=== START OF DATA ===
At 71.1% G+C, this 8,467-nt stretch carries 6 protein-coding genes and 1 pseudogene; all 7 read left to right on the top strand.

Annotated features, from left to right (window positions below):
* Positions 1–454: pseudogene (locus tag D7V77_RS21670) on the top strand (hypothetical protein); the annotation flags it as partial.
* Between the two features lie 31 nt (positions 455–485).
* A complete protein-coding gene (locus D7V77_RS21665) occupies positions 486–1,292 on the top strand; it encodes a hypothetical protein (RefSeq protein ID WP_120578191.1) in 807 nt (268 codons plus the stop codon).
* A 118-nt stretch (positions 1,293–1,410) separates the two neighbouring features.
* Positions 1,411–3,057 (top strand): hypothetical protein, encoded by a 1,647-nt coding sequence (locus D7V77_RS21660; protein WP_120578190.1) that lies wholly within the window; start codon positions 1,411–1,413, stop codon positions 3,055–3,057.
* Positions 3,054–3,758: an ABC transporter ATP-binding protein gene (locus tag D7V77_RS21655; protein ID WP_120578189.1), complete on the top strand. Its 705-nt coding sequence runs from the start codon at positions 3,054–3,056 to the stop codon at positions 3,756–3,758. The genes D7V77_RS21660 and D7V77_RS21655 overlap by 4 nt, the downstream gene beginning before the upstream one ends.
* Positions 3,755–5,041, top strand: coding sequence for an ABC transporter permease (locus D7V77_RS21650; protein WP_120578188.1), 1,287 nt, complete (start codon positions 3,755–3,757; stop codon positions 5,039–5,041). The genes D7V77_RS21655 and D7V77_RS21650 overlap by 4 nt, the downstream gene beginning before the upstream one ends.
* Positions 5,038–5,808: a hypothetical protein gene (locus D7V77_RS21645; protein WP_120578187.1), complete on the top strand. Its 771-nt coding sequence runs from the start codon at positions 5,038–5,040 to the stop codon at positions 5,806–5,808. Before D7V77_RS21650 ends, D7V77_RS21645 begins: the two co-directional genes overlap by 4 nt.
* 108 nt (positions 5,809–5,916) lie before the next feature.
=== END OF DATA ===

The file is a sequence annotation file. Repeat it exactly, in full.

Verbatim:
At 71.1% G+C, this 8,467-nt stretch carries 6 protein-coding genes and 1 pseudogene; all 7 read left to right on the top strand.

Annotated features, from left to right (window positions below):
* Positions 1–454: pseudogene (locus tag D7V77_RS21670) on the top strand (hypothetical protein); the annotation flags it as partial.
* Between the two features lie 31 nt (positions 455–485).
* A complete protein-coding gene (locus D7V77_RS21665) occupies positions 486–1,292 on the top strand; it encodes a hypothetical protein (RefSeq protein ID WP_120578191.1) in 807 nt (268 codons plus the stop codon).
* A 118-nt stretch (positions 1,293–1,410) separates the two neighbouring features.
* Positions 1,411–3,057 (top strand): hypothetical protein, encoded by a 1,647-nt coding sequence (locus D7V77_RS21660; protein WP_120578190.1) that lies wholly within the window; start codon positions 1,411–1,413, stop codon positions 3,055–3,057.
* Positions 3,054–3,758: an ABC transporter ATP-binding protein gene (locus tag D7V77_RS21655; protein ID WP_120578189.1), complete on the top strand. Its 705-nt coding sequence runs from the start codon at positions 3,054–3,056 to the stop codon at positions 3,756–3,758. The genes D7V77_RS21660 and D7V77_RS21655 overlap by 4 nt, the downstream gene beginning before the upstream one ends.
* Positions 3,755–5,041, top strand: coding sequence for an ABC transporter permease (locus D7V77_RS21650; protein WP_120578188.1), 1,287 nt, complete (start codon positions 3,755–3,757; stop codon positions 5,039–5,041). The genes D7V77_RS21655 and D7V77_RS21650 overlap by 4 nt, the downstream gene beginning before the upstream one ends.
* Positions 5,038–5,808: a hypothetical protein gene (locus D7V77_RS21645; protein WP_120578187.1), complete on the top strand. Its 771-nt coding sequence runs from the start codon at positions 5,038–5,040 to the stop codon at positions 5,806–5,808. Before D7V77_RS21650 ends, D7V77_RS21645 begins: the two co-directional genes overlap by 4 nt.
* 108 nt (positions 5,809–5,916) lie before the next feature.